Larry Krasner hurt by poor impeachment language in Pa. constitution

When the US Constitution’s drafters were deciding what offenses would be so bad as to warrant impeachment, James Madison was worried that certain proposed language would be too vague to be enforceable. After some debate, the founders settled on, “The President, Vice President and all civil Officers of the United States, shall be removed from Office on Impeachment for, and Conviction of, Treason, Bribery, or other high Crimes and Misdemeanors.”

Somewhere, somehow, James Madison must be looking at Pennsylvania and the show trial of Philadelphia District Attorney Larry Krasner’s impeachment — and laughing his britches off.

Because as arguably vague as the US Constitution’s impeachment parameters are, they’re scientifically precise when compared to the Pennsylvania Constitution, which was just used by the lame-duck Pennsylvania House of Representatives to impeach Krasner. The Pennsylvania rules read: “The Governor and all other civil officers shall be liable to impeachment for any misbehavior in office.”

That’s it. “Treason, Bribery, or other high Crimes and Misdemeanors” vs. “any misbehavior in office.” Hardly a fair fight. (Never mind that the US Constitution’s erratic capitalization of nouns constitutes a high crime of its own.)

Like dictionaries, constitutions are reference materials. But also like dictionary definitions, which can vary wildly from book to book, different constitutions provide stark disagreement on what is impeachable.

The Pennsylvania House Republicans who impeached Krasner last week put a ton of stock in that word “misbehavior,” which appears 13 times in their 17-page articles of impeachment. They don’t purport that anything in those 17 pages comes close to treason, bribery, or high crimes and misdemeanors, but fortunately for Krasner’s tormentors, Pennsylvania has a much lower and vaguer bar.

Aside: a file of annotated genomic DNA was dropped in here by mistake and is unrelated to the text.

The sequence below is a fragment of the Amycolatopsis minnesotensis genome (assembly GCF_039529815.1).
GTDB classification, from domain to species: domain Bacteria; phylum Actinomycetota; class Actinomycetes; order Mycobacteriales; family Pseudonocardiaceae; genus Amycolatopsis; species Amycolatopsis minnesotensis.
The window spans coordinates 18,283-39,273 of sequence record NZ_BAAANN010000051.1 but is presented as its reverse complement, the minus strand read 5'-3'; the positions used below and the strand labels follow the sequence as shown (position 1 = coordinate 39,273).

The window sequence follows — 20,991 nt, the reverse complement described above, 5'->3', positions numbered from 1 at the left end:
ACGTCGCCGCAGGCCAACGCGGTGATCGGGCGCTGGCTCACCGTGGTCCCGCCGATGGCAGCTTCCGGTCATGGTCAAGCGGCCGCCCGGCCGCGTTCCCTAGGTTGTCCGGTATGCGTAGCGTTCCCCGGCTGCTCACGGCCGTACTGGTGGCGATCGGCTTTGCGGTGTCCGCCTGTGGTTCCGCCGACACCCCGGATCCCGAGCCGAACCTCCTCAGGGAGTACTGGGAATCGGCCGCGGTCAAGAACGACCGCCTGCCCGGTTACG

The dictionary definitions of misbehavior don’t help “Bad, improper, or rude behavior: ill conduct,” reads Merriam-Webster; “bad behavior, improper conduct,” counters the Oxford English Dictionary, suggesting the most controversial question about behavior is whether it includes the letter U.

The Krasner impeachment articles spend a few paragraphs on the definition of misbehavior, only to conclude that the word’s definitions are seemingly unlimited: “there is no precedent that the current language is so constrained.” Also not helpful.

Which is how we end up with a district attorney, overwhelmingly reelected last year by Philadelphia voters, subject to impeachment because largely non-Philadelphians don’t like how he does his job. Those out-of-towners seized on the vagueness of misbehavior and are trying to use it to put Krasner out of work.

Pennsylvania’s Constitution wasn’t always so imprecise. Before the current text was adopted in 1968, the previous version said impeachment was “for any misdemeanor in office” — a far legal cry from “misbehavior.” But 1968 changed everything.

Is it any wonder that, in a polarized 2022, Pennsylvania Republicans would choose to weaponize vague language?

The language in the US Constitution is much more useful because it is more precise than the Pennsylvania Constitution’s. That might explain why, for the vast majority of the country’s history, impeachment has been used relatively judiciously at the national level.

But with the US House of Representatives back in Republican control — and, as of this past May, more than two-thirds of Republicans think President Biden should be impeached for … his son’s laptop? – we’re likely to soon hear a lot more about what kind of conduct is impeachable.

At that point, things will get uglier, but at least we can be grateful that the US Constitution’s authors cared more about precision in language than Pennsylvania’s.

The Grammarian, otherwise known as Jeffrey Barg, looks at how language, grammar, and punctuation shape our world, and appears biweekly. Send comments, questions, and proposals to [email protected].


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